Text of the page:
Which Joe gave his name to ‘sloppy joes’? We look at five interesting sandwiches and their lexical origins.
A pin, typically one of a pair, fitted to the gunwale of a rowing boat and on which an oar pivots.
- ‘He relates the importance of the thole, which secures the oar to the boat, and notes that towing was the expedition's worst job assignment.’
Old English, of Germanic origin; related to Dutch dol.
Endure (something) without complaint or resistance; tolerate:‘if there's one thing I can't thole it's a lie’
allow, permit, authorize, sanction, condone, indulge, agree to, accede to, approve ofView synonyms
- ‘You've just got to thole it because the clouds might disappear and suddenly you'll be busy.’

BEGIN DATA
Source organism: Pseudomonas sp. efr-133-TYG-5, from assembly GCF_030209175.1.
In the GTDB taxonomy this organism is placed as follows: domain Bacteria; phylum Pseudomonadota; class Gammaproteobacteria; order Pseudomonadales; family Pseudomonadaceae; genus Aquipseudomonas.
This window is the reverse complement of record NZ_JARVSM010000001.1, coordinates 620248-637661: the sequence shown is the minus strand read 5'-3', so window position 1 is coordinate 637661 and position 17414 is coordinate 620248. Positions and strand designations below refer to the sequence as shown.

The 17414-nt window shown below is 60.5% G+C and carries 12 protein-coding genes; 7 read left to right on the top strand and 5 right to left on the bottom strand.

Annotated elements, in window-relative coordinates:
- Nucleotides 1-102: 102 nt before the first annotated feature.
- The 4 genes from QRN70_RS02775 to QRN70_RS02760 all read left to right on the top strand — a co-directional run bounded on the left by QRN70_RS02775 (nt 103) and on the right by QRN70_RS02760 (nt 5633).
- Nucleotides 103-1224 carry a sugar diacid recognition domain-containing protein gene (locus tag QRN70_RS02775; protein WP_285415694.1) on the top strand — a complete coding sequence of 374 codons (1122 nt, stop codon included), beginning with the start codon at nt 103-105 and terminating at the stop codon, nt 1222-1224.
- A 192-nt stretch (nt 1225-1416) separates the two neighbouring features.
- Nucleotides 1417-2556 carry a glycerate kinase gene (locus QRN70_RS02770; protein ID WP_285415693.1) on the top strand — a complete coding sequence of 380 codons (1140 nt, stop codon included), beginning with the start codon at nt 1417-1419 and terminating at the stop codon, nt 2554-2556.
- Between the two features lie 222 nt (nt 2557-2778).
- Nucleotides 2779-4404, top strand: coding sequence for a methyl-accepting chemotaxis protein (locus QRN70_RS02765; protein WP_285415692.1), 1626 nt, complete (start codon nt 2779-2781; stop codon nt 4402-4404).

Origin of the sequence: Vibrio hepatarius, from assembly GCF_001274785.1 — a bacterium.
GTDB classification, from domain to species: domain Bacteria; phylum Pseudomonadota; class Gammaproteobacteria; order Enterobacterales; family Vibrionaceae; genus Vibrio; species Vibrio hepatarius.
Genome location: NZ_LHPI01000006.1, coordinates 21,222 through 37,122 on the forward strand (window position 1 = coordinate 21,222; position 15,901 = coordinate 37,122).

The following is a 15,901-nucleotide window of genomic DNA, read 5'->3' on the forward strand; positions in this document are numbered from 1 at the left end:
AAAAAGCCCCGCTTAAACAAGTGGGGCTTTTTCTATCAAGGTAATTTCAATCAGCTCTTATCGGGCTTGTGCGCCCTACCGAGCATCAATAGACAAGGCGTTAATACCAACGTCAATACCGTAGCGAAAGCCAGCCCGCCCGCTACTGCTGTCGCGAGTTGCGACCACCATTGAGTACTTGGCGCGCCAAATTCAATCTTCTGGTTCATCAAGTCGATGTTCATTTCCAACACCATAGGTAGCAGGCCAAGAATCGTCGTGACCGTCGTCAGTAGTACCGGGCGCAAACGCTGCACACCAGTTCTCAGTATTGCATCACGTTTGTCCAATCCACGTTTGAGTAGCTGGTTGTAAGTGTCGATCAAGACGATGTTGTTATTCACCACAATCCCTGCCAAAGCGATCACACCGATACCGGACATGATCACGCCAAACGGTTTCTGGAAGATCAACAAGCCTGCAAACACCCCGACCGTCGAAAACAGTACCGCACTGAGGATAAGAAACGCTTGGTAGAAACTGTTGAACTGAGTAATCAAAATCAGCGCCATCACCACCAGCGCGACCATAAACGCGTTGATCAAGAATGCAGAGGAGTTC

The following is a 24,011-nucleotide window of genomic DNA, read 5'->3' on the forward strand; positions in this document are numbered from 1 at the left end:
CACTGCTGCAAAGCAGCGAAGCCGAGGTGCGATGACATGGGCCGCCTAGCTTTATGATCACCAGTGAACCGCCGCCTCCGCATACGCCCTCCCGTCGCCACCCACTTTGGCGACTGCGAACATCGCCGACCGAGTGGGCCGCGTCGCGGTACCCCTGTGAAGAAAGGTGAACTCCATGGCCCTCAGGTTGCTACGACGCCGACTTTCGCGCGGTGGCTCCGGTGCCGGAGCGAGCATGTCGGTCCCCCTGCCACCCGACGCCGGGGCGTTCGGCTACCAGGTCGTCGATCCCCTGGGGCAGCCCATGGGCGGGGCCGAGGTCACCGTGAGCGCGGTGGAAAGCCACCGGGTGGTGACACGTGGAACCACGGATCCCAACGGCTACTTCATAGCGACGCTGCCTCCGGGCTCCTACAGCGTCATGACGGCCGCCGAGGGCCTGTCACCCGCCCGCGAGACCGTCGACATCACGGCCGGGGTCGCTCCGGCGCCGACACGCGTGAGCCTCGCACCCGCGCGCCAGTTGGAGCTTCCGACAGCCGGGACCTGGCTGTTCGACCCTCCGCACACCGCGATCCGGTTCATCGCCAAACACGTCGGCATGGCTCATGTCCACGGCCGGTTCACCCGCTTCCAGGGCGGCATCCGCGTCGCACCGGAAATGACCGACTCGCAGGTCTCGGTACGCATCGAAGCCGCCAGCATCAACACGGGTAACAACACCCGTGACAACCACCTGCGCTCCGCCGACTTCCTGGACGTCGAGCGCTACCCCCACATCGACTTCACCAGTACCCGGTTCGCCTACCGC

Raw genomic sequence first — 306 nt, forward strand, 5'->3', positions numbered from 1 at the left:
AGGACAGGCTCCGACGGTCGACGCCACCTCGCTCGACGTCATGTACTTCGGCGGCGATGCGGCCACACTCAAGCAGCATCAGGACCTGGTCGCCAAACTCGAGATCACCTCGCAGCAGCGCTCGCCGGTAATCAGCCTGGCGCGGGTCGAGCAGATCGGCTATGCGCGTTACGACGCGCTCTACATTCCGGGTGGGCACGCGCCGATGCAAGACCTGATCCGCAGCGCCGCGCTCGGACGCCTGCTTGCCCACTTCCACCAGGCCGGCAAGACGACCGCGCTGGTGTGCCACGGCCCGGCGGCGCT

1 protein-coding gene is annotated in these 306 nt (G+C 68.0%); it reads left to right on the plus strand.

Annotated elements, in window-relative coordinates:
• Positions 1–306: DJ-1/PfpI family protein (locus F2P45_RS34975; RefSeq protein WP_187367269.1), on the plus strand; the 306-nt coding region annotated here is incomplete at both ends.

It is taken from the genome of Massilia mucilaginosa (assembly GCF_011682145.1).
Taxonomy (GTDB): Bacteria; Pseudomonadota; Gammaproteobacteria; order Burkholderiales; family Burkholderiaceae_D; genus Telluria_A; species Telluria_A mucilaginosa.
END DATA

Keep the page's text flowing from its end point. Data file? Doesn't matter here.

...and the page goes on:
- ‘They cannot thole the fact that the painting sold for £750,000.’
- ‘I couldn't thole the voice, but I wouldn't mind the view, if you get my meaning.’
- ‘But these are the perils of my profession, and I am happy to thole them for the privilege of attending some of the best sport around.’
- ‘Perhaps because he had known hard times himself he could thole the hard times of the nation.’
Old English tholian, of Germanic origin.
We take a look at several popular, though confusing, punctuation marks.
From Afghanistan to Zimbabwe, discover surprising and intriguing language facts from around the globe.
The definitions of ‘buddy’ and ‘bro’ in the OED have recently been revised. We explore their history and increase in popularity.